Five months ago, feels like five years, back in late 2019, I wrote, "CPG companies' online channel is rapidly growing … with sales expected to double in five years." My, how things have changed. In less than one month, there were 35% more e-commerce CPG buyers, Amazon could no longer meet its 2-day prime shipping promise, and I am still waiting for the desk that I ordered two months ago.
The panic buying and consumer demand shifts ravaged demand forecasts, leaving most CPG companies reverting to manual intervention to fix their stock issues. While unavoidable in the beginning, this event highlights the shortcomings of many forecasting methodologies: a basic assumption that demand is steady and slowly changes. Consumption sensing takes a new approach by creating a "conversation with the consumer" to predict consumer demand and identify shifts for near, mid, and long term forecasting and planning.
For almost all fashion-based retail, the current Coronavirus-related disruption is characterized more by what we don’t know versus what we do know. Length of store closures, consumer reaction when stores re-open, amount of sales transference between channels, and overall impact on demand are key unknowns. However, what is known is that when customers return to stores, there will be a lot of displaced inventory that will need to be managed. Retailers will come out of this crisis with an eye on cash position and costs, therefore managing that inventory and attracting customers to shop again will be of paramount importance.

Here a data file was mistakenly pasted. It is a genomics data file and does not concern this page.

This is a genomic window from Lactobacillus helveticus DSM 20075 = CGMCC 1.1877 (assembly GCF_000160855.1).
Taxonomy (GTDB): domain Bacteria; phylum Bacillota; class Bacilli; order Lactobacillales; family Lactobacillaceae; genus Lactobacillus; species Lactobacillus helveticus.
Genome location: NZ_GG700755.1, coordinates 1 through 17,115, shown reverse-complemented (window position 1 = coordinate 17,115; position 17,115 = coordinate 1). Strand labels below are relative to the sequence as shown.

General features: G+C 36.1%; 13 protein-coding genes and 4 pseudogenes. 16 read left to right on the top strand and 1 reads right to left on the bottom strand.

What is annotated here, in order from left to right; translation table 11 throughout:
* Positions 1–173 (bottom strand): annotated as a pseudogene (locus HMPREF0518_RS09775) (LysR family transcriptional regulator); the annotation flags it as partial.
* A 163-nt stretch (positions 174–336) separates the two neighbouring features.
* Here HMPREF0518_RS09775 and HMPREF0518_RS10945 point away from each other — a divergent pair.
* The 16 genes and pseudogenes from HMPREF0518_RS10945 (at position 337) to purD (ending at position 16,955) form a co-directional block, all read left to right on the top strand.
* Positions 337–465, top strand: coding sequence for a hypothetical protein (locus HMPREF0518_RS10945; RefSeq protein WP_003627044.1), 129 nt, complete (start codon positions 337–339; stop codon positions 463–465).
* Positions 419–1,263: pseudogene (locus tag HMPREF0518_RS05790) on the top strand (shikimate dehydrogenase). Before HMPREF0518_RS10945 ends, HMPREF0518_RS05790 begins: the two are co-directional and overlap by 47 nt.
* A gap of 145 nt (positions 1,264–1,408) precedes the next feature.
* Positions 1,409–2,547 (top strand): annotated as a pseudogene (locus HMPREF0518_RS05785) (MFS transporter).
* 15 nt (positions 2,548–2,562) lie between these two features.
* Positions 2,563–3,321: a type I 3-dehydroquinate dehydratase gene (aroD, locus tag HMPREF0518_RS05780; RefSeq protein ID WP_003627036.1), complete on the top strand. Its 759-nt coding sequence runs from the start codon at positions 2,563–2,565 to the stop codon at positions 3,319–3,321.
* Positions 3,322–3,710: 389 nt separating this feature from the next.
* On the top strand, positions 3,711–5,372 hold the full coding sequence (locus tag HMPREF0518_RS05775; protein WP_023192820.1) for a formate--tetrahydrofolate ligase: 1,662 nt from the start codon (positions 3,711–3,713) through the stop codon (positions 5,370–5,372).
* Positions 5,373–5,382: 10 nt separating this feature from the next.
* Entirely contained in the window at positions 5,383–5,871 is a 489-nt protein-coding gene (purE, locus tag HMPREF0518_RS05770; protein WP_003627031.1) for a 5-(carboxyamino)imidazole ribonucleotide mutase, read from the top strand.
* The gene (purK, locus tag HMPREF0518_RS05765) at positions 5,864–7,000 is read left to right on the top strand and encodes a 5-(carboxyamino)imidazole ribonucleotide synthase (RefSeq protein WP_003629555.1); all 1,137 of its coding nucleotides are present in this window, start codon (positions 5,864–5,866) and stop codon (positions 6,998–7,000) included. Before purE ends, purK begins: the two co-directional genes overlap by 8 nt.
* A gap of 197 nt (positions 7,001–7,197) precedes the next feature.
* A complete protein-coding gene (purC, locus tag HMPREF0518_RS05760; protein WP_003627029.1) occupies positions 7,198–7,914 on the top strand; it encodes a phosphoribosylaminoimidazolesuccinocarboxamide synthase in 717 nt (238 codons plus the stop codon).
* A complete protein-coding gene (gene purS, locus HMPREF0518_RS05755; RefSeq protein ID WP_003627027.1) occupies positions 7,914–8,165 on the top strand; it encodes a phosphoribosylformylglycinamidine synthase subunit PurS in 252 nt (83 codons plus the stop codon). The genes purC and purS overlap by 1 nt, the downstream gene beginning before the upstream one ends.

Retail and CPG companies are now working overtime to maintain inventory supply and minimize shortages despite wildly erratic consumer behavior. Thanks to advances in planning and order optimization, real-time adjustments to major swings in demand, like nationwide school closings and shifts to online buying, are more easily executed. Nevertheless, this has meant long hours for everyone - from the manufacturer, to the planner, to store distribution teams - and every time a basic staple reappears on the shelf or online, we consumers appreciate it.
There is an increasing belief that machines can replace human activities. With supply chain becoming more complex, humans would need to make hundreds of thousands of decisions to stay competitive. Does this mean companies need AI and No Touch Demand Planning?